But again, I don't need to justify this. I don't like Daedelic. I don't like the bits of their games that I've seen, and I don't like the way they have used their own (questionable) business practices as a way to criticize other developers, and I won't be supporting their work on that basis.

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The other seemingly popular character are the yarn pals. I didn't like them because they were just not that interesting, but I guess that's a matter of taste.

I've been wondering about the yarn. So much of Shay's environment is yarn...

They sure know how to spin a good yarn!

:)

I think there is more to the yarn. Think about it. What reason is there to make the yarn pals yarn? What reason is there to make the navigation system yarn? Is it only to serve the knit navigation puzzle? That seems kind of odd. I can see the overmother making yarn pals because of the cliche image of mothers knitting. but there are countless ways to make a goofy, spacey navigation apparatus. Of all the options in the world, the choice was YARN.

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The other seemingly popular character are the yarn pals. I didn't like them because they were just not that interesting, but I guess that's a matter of taste.

I've been wondering about the yarn. So much of Shay's environment is yarn...

I think "Mom" comes from a weaver city.

As does Marek.

And it may be Mog Chothra that comes from a weaver/knitting city.

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I personally think Wadjet Eye gets the closest to claiming the throne, since they're a pile of super-indie AGS studios/people smart enough to gather together and release quality under one name for customers to remember.

Definitely a Wadjet Eye supporter, here.

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But this business about them using interns -- it's not really fair to make it sound like theyre using labor camps or something. Lots of people work on adventure games for free, because they've probably recognized it's one of the only ways to get a proper adventure game these days [the alternative, it seems, is giving all your money to your heroes and constantly reminding people on their forums that their old games actually had puzzles, while being largely ignored in the final product].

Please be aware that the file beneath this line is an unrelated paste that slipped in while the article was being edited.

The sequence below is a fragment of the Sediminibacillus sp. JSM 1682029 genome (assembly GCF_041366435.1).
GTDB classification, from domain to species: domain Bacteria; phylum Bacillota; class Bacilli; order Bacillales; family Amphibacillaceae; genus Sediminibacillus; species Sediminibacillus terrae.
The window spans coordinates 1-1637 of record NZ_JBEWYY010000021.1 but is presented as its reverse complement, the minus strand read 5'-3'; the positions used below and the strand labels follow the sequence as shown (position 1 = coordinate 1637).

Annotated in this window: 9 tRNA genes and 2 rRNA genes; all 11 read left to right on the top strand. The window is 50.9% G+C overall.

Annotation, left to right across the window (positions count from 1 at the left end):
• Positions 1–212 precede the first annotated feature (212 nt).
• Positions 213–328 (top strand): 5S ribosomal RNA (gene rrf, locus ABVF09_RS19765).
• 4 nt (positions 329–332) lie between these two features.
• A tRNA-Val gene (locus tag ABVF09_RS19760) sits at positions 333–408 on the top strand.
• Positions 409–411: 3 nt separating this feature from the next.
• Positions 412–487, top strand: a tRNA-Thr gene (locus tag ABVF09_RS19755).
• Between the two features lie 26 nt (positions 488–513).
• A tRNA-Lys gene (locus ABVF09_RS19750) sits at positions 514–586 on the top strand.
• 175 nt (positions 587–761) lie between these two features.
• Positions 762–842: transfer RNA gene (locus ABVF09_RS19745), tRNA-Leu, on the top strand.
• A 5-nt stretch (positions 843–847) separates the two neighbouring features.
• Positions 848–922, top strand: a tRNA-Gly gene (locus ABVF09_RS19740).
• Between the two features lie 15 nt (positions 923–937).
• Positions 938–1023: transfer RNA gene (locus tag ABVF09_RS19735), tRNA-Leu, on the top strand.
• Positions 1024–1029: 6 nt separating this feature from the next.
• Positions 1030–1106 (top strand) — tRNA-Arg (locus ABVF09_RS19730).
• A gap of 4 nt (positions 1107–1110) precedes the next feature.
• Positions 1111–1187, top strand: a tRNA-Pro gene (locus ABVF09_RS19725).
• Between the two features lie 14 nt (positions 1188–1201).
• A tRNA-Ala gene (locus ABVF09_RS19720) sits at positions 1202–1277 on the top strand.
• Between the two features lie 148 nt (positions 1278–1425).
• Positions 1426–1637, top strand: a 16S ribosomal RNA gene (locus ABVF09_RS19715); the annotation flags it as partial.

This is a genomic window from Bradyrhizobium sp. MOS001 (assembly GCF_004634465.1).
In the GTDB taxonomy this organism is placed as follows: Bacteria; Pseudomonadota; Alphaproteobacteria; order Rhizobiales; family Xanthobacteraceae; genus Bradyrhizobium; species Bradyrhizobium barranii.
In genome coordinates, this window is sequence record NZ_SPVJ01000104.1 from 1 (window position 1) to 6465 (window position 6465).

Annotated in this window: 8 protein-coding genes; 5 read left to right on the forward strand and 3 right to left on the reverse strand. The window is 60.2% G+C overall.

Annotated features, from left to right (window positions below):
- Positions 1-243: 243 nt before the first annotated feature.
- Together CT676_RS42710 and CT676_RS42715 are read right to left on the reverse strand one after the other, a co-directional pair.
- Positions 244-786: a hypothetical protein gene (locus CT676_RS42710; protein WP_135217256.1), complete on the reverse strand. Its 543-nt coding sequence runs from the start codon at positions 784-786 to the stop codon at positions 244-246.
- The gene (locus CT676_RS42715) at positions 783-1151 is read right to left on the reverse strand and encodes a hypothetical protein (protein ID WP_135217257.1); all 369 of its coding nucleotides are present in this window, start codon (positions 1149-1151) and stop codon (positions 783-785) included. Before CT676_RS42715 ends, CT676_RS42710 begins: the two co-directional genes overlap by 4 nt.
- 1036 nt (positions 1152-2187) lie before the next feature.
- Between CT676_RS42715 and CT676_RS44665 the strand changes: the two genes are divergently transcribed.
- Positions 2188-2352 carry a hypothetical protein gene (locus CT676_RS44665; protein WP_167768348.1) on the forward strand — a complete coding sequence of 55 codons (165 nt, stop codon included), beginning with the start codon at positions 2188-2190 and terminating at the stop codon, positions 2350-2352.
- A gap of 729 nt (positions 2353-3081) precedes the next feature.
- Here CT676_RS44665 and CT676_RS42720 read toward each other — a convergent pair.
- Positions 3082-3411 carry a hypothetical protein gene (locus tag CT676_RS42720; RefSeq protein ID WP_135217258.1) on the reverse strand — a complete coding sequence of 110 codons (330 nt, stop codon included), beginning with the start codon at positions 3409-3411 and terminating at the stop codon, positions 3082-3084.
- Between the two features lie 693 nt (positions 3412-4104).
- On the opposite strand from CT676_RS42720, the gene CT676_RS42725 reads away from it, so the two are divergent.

It doesn't matter to me whether the interns are perfectly happy with the arrangement - I expect the majority are since it seems to be a very common practice particularly in German studios. I still think that unpaid internships are an exploitative practice when overused, as I think that once it gets to a certain level (and given the credits for Deponia v.s. how much they claim it cost to make, I think there's a startling disparity there) it becomes exploitative - more like using a legal loophole in order to not pay staff, and I think that just IS exploitative, even if for most of these people it's enough just to have the opportunity. There's internships, and there's using a loophole to get a LOT of work done for free, and I think at the very least Daedelic must be toeing the line dangerously. Otherwise, as I say, it just doesn't add up mathematically.

If it was just that, though, I probably would let it slide, I guess. The part that really got me was how the CEO criticised others for having bigger budgets. That was very not-classy, and suggests an attitude that I don't want to support.